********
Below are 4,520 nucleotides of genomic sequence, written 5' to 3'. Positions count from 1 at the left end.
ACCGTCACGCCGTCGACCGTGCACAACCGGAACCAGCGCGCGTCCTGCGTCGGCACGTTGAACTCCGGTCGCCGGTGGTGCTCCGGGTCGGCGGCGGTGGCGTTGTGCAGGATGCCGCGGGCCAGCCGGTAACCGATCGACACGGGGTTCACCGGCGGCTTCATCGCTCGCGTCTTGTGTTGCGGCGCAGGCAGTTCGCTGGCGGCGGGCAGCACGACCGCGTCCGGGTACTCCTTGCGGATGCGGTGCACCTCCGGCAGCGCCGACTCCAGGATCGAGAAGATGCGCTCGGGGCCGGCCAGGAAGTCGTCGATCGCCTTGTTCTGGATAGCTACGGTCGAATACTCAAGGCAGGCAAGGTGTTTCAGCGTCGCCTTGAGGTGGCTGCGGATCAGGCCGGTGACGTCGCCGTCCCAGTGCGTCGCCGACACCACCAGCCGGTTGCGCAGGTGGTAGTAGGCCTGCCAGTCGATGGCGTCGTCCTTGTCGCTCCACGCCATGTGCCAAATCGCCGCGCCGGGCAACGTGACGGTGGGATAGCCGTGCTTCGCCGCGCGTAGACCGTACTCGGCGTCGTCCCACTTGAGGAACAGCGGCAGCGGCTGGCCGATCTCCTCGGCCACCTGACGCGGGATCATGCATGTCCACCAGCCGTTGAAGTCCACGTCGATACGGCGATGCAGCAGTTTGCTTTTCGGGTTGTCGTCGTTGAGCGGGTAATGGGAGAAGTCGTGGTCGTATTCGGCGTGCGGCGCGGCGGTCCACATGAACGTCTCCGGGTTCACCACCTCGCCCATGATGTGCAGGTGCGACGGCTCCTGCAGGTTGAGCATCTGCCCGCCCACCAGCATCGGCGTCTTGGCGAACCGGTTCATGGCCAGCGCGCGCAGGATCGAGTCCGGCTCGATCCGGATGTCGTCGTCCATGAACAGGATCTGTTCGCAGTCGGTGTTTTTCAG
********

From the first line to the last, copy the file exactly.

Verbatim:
Below are 4,520 nucleotides of genomic sequence, written 5' to 3'. Positions count from 1 at the left end.
ACCGTCACGCCGTCGACCGTGCACAACCGGAACCAGCGCGCGTCCTGCGTCGGCACGTTGAACTCCGGTCGCCGGTGGTGCTCCGGGTCGGCGGCGGTGGCGTTGTGCAGGATGCCGCGGGCCAGCCGGTAACCGATCGACACGGGGTTCACCGGCGGCTTCATCGCTCGCGTCTTGTGTTGCGGCGCAGGCAGTTCGCTGGCGGCGGGCAGCACGACCGCGTCCGGGTACTCCTTGCGGATGCGGTGCACCTCCGGCAGCGCCGACTCCAGGATCGAGAAGATGCGCTCGGGGCCGGCCAGGAAGTCGTCGATCGCCTTGTTCTGGATAGCTACGGTCGAATACTCAAGGCAGGCAAGGTGTTTCAGCGTCGCCTTGAGGTGGCTGCGGATCAGGCCGGTGACGTCGCCGTCCCAGTGCGTCGCCGACACCACCAGCCGGTTGCGCAGGTGGTAGTAGGCCTGCCAGTCGATGGCGTCGTCCTTGTCGCTCCACGCCATGTGCCAAATCGCCGCGCCGGGCAACGTGACGGTGGGATAGCCGTGCTTCGCCGCGCGTAGACCGTACTCGGCGTCGTCCCACTTGAGGAACAGCGGCAGCGGCTGGCCGATCTCCTCGGCCACCTGACGCGGGATCATGCATGTCCACCAGCCGTTGAAGTCCACGTCGATACGGCGATGCAGCAGTTTGCTTTTCGGGTTGTCGTCGTTGAGCGGGTAATGGGAGAAGTCGTGGTCGTATTCGGCGTGCGGCGCGGCGGTCCACATGAACGTCTCCGGGTTCACCACCTCGCCCATGATGTGCAGGTGCGACGGCTCCTGCAGGTTGAGCATCTGCCCGCCCACCAGCATCGGCGTCTTGGCGAACCGGTTCATGGCCAGCGCGCGCAGGATCGAGTCCGGCTCGATCCGGATGTCGTCGTCCATGAACAGGATCTGTTCGCAGTCGGTGTTTTTCAG